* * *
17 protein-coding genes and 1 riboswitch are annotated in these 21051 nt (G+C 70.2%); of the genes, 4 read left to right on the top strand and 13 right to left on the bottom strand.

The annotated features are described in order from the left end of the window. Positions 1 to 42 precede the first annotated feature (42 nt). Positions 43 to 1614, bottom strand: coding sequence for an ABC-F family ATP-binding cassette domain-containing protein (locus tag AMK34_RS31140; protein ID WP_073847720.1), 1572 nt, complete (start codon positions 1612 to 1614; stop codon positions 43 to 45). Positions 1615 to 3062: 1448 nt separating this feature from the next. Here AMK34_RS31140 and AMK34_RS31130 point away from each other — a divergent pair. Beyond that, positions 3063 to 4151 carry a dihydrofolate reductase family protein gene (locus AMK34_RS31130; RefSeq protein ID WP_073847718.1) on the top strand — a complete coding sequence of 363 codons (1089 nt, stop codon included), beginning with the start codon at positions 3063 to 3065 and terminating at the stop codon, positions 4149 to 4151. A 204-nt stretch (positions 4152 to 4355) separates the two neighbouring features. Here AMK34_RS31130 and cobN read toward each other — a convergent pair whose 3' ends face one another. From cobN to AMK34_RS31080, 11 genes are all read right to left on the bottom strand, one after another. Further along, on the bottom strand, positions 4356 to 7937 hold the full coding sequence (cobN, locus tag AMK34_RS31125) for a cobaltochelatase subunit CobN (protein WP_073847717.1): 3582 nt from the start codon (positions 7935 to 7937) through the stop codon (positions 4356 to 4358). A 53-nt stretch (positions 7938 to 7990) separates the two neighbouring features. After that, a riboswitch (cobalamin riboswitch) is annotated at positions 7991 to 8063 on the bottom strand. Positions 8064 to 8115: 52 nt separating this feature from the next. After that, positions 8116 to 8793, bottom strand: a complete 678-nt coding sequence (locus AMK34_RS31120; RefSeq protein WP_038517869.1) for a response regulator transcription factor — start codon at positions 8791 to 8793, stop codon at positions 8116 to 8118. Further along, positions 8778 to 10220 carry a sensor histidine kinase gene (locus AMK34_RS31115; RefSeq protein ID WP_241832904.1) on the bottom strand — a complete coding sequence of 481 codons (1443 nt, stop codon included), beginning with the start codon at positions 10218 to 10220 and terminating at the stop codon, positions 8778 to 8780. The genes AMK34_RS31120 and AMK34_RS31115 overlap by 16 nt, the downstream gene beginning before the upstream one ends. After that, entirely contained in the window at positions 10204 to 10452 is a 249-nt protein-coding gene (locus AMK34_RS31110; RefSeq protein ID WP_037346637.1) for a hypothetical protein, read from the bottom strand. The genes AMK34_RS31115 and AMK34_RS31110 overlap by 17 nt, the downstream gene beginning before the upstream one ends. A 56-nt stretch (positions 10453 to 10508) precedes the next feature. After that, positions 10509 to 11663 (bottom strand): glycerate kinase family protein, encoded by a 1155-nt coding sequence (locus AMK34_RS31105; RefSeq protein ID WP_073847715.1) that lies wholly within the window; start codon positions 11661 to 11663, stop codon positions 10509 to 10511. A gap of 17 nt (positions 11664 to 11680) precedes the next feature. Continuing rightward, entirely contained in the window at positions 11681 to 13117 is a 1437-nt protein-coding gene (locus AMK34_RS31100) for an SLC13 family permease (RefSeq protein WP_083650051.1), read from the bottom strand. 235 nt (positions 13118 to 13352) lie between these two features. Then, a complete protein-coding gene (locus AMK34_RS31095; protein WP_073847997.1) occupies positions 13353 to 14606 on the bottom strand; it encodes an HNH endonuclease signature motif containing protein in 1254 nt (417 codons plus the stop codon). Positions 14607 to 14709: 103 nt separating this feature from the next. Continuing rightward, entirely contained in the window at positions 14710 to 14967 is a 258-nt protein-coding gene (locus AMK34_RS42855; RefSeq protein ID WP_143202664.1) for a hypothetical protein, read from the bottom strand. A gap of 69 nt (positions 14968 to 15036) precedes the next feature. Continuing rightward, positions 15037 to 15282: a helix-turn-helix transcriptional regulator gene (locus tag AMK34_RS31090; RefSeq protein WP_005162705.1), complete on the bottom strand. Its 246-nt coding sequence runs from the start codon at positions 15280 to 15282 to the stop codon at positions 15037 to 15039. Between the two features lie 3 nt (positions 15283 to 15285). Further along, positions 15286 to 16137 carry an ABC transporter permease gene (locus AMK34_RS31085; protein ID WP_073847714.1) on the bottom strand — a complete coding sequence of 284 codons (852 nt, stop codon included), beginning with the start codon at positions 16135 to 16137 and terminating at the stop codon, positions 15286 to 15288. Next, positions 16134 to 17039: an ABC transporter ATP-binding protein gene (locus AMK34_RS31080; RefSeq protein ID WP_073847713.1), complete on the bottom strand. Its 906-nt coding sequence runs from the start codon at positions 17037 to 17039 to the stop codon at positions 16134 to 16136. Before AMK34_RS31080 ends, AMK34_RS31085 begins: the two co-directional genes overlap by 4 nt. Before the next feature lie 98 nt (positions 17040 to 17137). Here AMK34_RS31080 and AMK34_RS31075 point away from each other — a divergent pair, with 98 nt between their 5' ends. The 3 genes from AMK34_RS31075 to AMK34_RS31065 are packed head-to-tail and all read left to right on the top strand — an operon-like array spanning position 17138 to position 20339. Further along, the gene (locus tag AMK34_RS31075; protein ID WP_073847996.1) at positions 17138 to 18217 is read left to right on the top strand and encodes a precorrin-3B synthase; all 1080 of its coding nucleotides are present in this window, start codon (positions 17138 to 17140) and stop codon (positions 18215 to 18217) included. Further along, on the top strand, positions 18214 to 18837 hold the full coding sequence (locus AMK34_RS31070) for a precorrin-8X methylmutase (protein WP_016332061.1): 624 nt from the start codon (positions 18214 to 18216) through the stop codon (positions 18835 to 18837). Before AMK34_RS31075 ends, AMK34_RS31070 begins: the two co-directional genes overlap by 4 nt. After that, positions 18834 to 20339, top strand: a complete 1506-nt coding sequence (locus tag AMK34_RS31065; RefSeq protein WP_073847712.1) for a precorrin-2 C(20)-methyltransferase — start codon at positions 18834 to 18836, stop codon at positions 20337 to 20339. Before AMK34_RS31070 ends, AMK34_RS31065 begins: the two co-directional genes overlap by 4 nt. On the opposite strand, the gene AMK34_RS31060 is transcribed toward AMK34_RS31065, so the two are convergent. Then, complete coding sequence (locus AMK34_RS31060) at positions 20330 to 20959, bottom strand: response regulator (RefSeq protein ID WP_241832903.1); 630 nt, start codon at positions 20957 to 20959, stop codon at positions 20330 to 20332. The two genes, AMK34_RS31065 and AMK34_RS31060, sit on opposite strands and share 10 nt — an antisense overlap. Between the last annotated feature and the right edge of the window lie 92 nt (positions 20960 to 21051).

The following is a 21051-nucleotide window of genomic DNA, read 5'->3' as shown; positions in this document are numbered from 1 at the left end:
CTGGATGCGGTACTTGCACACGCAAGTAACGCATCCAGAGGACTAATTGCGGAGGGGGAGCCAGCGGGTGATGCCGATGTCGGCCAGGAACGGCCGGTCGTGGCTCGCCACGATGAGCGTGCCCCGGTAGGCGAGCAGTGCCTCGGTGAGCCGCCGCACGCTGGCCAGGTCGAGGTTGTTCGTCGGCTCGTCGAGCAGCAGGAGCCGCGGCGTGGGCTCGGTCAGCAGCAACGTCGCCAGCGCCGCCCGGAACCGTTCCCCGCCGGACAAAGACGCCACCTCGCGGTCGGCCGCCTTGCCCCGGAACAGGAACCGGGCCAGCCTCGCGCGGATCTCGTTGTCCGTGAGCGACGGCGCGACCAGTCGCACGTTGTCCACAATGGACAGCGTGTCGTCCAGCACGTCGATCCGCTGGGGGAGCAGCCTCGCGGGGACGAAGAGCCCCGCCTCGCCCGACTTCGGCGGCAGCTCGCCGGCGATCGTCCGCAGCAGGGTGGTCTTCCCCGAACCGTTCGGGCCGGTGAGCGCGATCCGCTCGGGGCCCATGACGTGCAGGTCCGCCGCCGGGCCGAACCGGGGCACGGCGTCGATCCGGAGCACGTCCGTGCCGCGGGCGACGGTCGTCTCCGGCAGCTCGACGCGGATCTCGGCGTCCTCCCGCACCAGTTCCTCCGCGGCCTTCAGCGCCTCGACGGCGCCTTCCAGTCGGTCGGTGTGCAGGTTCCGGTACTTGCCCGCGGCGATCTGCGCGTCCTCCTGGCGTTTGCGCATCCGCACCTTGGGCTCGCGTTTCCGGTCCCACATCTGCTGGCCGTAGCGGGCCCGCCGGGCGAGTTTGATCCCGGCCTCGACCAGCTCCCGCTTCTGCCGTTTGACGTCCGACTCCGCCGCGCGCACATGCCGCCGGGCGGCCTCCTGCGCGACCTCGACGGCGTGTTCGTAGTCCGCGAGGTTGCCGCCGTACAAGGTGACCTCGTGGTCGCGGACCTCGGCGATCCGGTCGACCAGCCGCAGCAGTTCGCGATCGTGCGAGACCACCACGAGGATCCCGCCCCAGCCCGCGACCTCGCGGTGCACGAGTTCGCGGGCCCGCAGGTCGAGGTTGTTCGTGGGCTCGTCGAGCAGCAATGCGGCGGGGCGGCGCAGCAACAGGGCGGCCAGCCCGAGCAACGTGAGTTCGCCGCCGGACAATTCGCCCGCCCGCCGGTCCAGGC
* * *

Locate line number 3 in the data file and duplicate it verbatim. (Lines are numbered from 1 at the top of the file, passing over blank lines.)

The following is a 21051-nucleotide window of genomic DNA, read 5'->3' as shown; positions in this document are numbered from 1 at the left end: